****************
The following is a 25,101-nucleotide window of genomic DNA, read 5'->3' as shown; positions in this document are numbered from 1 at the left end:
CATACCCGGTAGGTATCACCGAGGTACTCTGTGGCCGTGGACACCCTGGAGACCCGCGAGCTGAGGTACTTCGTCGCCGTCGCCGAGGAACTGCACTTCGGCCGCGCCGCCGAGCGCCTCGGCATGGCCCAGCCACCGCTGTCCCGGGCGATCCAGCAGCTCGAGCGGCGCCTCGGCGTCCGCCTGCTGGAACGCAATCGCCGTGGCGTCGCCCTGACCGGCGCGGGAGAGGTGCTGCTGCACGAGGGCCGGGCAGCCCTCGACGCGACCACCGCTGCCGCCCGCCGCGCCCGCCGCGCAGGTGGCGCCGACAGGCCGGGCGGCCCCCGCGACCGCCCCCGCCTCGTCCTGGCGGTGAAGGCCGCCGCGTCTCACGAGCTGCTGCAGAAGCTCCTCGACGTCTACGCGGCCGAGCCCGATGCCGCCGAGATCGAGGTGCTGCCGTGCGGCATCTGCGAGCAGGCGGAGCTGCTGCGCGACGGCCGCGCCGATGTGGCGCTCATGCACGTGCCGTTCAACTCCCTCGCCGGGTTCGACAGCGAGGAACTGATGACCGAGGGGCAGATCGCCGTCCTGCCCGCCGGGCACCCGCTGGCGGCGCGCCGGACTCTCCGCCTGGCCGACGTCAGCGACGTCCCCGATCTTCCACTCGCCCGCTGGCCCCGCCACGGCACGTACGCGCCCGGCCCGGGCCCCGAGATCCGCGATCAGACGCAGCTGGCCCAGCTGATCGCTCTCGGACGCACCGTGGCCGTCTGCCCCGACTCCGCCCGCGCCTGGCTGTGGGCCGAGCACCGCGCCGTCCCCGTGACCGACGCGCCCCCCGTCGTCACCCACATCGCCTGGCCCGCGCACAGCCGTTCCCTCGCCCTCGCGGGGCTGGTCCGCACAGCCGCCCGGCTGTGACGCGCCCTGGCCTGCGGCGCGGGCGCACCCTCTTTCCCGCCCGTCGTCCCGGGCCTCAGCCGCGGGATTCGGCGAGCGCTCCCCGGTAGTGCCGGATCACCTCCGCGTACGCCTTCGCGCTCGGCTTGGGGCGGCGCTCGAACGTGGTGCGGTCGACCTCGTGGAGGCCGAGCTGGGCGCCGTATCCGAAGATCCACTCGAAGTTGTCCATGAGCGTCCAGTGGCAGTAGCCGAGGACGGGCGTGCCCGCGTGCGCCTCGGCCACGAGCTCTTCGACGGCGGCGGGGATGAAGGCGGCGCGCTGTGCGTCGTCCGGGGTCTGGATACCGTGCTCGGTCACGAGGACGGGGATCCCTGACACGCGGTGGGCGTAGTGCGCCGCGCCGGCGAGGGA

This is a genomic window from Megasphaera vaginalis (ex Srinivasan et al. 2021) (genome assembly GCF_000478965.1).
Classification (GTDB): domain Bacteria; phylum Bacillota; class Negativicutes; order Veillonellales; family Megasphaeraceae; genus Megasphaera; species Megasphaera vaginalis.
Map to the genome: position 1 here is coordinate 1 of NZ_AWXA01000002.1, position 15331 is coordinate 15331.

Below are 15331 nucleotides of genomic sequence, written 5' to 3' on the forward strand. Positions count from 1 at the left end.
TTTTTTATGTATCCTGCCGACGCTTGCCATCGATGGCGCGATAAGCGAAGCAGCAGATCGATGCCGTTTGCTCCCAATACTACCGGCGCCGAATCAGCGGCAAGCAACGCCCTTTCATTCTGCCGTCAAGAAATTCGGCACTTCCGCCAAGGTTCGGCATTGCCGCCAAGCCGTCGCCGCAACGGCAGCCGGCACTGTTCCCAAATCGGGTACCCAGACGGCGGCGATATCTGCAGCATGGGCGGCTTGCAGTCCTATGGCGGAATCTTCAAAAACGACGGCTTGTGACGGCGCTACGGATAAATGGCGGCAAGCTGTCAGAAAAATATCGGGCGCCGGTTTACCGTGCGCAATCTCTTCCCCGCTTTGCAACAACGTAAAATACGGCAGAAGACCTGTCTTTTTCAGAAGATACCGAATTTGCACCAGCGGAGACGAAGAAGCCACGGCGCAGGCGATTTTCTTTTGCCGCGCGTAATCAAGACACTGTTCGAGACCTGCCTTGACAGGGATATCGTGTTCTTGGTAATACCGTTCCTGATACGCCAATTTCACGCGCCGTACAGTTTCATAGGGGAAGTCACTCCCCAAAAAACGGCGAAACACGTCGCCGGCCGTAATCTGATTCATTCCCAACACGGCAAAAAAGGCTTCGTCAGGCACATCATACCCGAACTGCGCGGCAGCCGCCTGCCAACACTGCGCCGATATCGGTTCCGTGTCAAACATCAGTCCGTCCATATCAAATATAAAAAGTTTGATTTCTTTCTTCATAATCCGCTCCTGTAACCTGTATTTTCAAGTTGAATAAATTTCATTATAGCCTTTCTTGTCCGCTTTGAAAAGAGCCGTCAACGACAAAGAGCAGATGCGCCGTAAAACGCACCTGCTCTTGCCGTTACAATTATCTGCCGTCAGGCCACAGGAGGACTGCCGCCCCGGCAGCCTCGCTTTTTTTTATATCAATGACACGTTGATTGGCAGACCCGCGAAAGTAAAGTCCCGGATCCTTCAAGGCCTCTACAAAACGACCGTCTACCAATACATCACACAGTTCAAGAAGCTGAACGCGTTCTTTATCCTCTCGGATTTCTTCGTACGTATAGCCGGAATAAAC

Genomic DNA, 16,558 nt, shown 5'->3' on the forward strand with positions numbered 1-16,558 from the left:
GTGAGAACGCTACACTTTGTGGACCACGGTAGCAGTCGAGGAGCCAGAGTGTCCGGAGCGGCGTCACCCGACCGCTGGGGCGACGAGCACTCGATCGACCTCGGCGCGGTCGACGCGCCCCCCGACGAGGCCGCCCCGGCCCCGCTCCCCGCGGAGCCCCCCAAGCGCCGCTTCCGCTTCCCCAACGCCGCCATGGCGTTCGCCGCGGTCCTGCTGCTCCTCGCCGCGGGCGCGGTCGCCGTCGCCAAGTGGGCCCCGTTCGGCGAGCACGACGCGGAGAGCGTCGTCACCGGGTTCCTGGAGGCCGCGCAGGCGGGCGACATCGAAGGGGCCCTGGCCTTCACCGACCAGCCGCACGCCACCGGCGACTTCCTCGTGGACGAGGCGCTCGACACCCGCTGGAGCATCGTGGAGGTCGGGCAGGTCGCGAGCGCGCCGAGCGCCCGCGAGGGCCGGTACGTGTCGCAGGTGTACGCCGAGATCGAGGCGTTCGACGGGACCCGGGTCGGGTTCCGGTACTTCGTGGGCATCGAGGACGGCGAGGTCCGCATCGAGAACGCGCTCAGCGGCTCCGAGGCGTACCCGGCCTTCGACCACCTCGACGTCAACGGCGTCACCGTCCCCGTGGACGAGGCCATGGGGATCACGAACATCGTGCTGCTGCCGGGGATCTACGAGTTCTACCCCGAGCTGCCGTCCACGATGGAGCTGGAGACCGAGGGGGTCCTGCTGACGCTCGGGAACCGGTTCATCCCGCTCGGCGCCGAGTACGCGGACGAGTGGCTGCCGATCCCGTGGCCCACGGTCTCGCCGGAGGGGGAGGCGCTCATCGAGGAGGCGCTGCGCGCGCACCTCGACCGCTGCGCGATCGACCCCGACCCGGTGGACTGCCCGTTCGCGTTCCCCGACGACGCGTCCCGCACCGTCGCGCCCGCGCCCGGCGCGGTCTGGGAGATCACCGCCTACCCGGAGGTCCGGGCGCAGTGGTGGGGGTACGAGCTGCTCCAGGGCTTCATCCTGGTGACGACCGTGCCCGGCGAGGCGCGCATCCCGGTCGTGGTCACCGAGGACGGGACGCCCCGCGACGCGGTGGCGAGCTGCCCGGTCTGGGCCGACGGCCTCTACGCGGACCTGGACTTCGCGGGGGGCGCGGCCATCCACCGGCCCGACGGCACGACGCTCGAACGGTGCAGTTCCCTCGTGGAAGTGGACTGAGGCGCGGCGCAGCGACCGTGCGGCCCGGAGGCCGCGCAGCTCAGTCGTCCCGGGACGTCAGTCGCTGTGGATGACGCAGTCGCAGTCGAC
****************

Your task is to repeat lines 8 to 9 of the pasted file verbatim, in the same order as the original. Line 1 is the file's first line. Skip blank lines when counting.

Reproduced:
Genomic DNA, 16,558 nt, shown 5'->3' on the forward strand with positions numbered 1-16,558 from the left:
GTGAGAACGCTACACTTTGTGGACCACGGTAGCAGTCGAGGAGCCAGAGTGTCCGGAGCGGCGTCACCCGACCGCTGGGGCGACGAGCACTCGATCGACCTCGGCGCGGTCGACGCGCCCCCCGACGAGGCCGCCCCGGCCCCGCTCCCCGCGGAGCCCCCCAAGCGCCGCTTCCGCTTCCCCAACGCCGCCATGGCGTTCGCCGCGGTCCTGCTGCTCCTCGCCGCGGGCGCGGTCGCCGTCGCCAAGTGGGCCCCGTTCGGCGAGCACGACGCGGAGAGCGTCGTCACCGGGTTCCTGGAGGCCGCGCAGGCGGGCGACATCGAAGGGGCCCTGGCCTTCACCGACCAGCCGCACGCCACCGGCGACTTCCTCGTGGACGAGGCGCTCGACACCCGCTGGAGCATCGTGGAGGTCGGGCAGGTCGCGAGCGCGCCGAGCGCCCGCGAGGGCCGGTACGTGTCGCAGGTGTACGCCGAGATCGAGGCGTTCGACGGGACCCGGGTCGGGTTCCGGTACTTCGTGGGCATCGAGGACGGCGAGGTCCGCATCGAGAACGCGCTCAGCGGCTCCGAGGCGTACCCGGCCTTCGACCACCTCGACGTCAACGGCGTCACCGTCCCCGTGGACGAGGCCATGGGGATCACGAACATCGTGCTGCTGCCGGGGATCTACGAGTTCTACCCCGAGCTGCCGTCCACGATGGAGCTGGAGACCGAGGGGGTCCTGCTGACGCTCGGGAACCGGTTCATCCCGCTCGGCGCCGAGTACGCGGACGAGTGGCTGCCGATCCCGTGGCCCACGGTCTCGCCGGAGGGGGAGGCGCTCATCGAGGAGGCGCTGCGCGCGCACCTCGACCGCTGCGCGATCGACCCCGACCCGGTGGACTGCCCGTTCGCGTTCCCCGACGACGCGTCCCGCACCGTCGCGCCCGCGCCCGGCGCGGTCTGGGAGATCACCGCCTACCCGGAGGTCCGGGCGCAGTGGTGGGGGTACGAGCTGCTCCAGGGCTTCATCCTGGTGACGACCGTGCCCGGCGAGGCGCGCATCCCGGTCGTGGTCACCGAGGACGGGACGCCCCGCGACGCGGTGGCGAGCTGCCCGGTCTGGGCCGACGGCCTCTACGCGGACCTGGACTTCGCGGGGGGCGCGGCCATCCACCGGCCCGACGGCACGACGCTCGAACGGTGCAGTTCCCTCGTGGAAGTGGACTGAGGCGCGGCGCAGCGACCGTGCGGCCCGGAGGCCGCGCAGCTCAGTCGTCCCGGGACGTCAGTCGCTGTGGATGACGCAGTCGCAGTCGAC